What Is a CT Scan?
CT, or computed tomography, is a noninvasive diagnostic imaging tool that uses X-rays and computerized “detectors” that rotate around the body. The X-rays pass through your body and are absorbed by the detectors. The scanner’s specialized computer system then creates detailed images of your organs, blood vessels, and soft tissues.
While a traditional X-ray creates a two-dimensional image, a CT scan captures a more detailed three-dimensional image. The advanced level of detail helps doctors view the inside of your body from multiple angles (also called slices).
Why Choose University of Utah Health?
When you come to U of U Health for a CT (computed tomography) scan, you’ll experience our renowned excellence in patient care. We pride ourselves on:
- World-class team: Our board-certified and fellowship-trained radiologists have years of experience choosing the right imaging for all medical conditions. Along with our nurses and technologists, they perform and read over 250,000 imaging exams each year. This high volume results in expert diagnosis of common and rare conditions.
- Highest standards of care: U of U Health CT services is accredited by the American College of Radiologists (ACR). This accreditation recognizes our commitment to maintaining the highest standards of education, research, and radiological care.
- State-of-the-art diagnostic equipment: We use the most advanced technology and services to ensure precise and accurate imaging. Our Dual Source 128 CT scanner has two X-ray tubes that capture images in just one second. This scanner helps us accommodate patients who can't lie still or hold their breath for longer. The same scanner can also take advanced images of the heart between beats.
- Dedication to health and safety: We take every step to significantly reduce the amount of radiation required for CT scans. Our Siemens CARE Dose4D technology automatically adjusts the radiation dose by as much as half of conventional doses. You get the same top-quality CT imaging with less risk.
CT Scan Versus MRI
You may wonder if your doctor will order a CT scan or a different kind of imaging, such as MRI (magnetic resonance imaging). Both techniques produce detailed pictures of organs and tissues inside the body. An MRI uses magnets and radio waves instead of X-rays.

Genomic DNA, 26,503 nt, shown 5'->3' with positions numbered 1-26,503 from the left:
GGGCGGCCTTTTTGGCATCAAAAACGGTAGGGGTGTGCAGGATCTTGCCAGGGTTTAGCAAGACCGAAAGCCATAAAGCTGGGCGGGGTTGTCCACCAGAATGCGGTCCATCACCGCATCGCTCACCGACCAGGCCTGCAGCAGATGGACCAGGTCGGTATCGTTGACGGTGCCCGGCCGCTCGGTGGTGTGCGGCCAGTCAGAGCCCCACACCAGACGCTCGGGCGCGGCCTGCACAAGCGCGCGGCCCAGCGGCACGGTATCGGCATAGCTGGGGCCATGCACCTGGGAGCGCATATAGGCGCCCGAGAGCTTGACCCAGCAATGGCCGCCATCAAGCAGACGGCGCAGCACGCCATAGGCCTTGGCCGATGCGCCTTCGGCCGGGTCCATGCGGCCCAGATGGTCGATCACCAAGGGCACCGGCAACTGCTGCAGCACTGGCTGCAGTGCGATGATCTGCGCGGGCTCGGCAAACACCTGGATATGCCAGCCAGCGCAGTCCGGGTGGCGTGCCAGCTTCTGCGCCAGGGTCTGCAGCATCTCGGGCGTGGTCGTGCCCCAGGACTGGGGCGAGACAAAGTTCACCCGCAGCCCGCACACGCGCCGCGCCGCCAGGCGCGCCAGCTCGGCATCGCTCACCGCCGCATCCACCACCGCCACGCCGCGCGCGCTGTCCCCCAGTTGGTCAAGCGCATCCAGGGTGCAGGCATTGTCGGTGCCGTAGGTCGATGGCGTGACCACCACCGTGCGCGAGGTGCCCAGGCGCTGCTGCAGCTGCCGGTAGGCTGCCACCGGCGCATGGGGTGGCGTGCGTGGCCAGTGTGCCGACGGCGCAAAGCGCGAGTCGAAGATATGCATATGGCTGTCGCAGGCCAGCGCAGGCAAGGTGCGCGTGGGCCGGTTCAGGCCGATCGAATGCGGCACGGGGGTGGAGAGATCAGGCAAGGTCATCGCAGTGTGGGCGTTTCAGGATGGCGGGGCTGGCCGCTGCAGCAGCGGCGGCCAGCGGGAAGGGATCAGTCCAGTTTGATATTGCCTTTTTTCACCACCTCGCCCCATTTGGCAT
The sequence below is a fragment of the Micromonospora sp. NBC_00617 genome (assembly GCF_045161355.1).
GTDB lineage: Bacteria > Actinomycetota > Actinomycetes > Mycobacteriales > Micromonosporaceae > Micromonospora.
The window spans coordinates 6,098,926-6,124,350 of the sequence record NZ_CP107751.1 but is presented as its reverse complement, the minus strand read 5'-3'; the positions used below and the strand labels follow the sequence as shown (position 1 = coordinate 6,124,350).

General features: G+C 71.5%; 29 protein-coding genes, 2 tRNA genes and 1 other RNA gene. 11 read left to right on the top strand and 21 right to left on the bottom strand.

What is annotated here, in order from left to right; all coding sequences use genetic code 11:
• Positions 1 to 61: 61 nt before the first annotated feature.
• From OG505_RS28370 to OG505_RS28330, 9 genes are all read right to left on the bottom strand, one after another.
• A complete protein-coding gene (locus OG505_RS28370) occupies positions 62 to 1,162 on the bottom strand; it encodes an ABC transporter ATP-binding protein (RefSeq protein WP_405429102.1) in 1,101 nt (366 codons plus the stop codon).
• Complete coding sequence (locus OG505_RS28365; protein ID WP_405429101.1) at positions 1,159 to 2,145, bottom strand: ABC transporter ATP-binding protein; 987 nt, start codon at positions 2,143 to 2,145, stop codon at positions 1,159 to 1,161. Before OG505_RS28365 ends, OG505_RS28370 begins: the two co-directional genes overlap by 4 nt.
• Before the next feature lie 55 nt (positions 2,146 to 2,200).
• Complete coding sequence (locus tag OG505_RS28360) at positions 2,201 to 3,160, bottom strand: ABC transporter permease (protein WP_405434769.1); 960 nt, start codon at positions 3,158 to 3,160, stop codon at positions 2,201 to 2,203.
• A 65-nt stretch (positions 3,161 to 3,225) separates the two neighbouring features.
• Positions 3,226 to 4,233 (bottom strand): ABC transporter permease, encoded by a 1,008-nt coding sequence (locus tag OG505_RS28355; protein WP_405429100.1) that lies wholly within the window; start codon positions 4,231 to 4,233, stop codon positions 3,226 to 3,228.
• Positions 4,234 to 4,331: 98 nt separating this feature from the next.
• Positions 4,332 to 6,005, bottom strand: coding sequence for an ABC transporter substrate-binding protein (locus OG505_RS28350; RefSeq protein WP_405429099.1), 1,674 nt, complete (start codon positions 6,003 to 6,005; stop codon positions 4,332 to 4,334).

When choosing which diagnostic scan to use, your doctor considers which body part needs imaging. Your doctor will use the details of your case to decide whether CT or MRI is right for you.
Do I Need a CT Scan with Contrast?
Depending on your symptoms and the body area that needs imaging, your CT exam may include contrast or dye. The contrast shows more details of disease in blood vessels and certain organs.
There are two types of contrast used in a CT exam:
- Intravenous or injection — The contrast substance contains iodine. This dense mineral absorbs the X-rays, creating more detailed views of internal structures.
- Oral contrast — You swallow a liquid containing barium, a naturally occurring metallic substance. The liquid mixture moves through the body and blocks X-rays from passing through organs like the stomach, intestines, and esophagus. A CT scan with a barium contrast produces highly detailed images to detect disease in these organs.
What Are the Side Effects of Contrast Dye after a CT Scan?
An allergic reaction to the contrast is rare, occurring in only 1 in every 1000 patients. Every patient at U of U Health undergoes a thorough screening before diagnostic radiology exams. This evaluation ensures we know about preexisting medical conditions, allergies, or pregnancy.
What to Expect at Your CT Scan
Your CT scan will be performed by one of our radiology technologists. The exam is quick, usually only a few minutes or even just seconds.
Before the exam, you will undergo screening and receive personalized instructions. When you arrive for the CT exam, you will:
- change into a comfortable hospital gown and remove any jewelry or metal that might interfere with the imaging and
- lie motionless on a table while the donut-shaped CT scanner quickly rotates around your body to capture the 3D images.
Your doctor will receive the CT scan results within two business days and will review the findings with you. CT scan results are also available online for patients with MyChart.
How to Schedule a CT Scan
If your doctor feels you need a CT scan, they will make a referral to our department. Once this referral is made, a member of our radiology services team will contact you to schedule the scan.
U of U Health Radiology Services uses state-of-the-art technology to diagnose and treat disease. We provide fast and convenient access to your patient’s imaging records through our secure online portal. Please see our imaging referral page for complete details.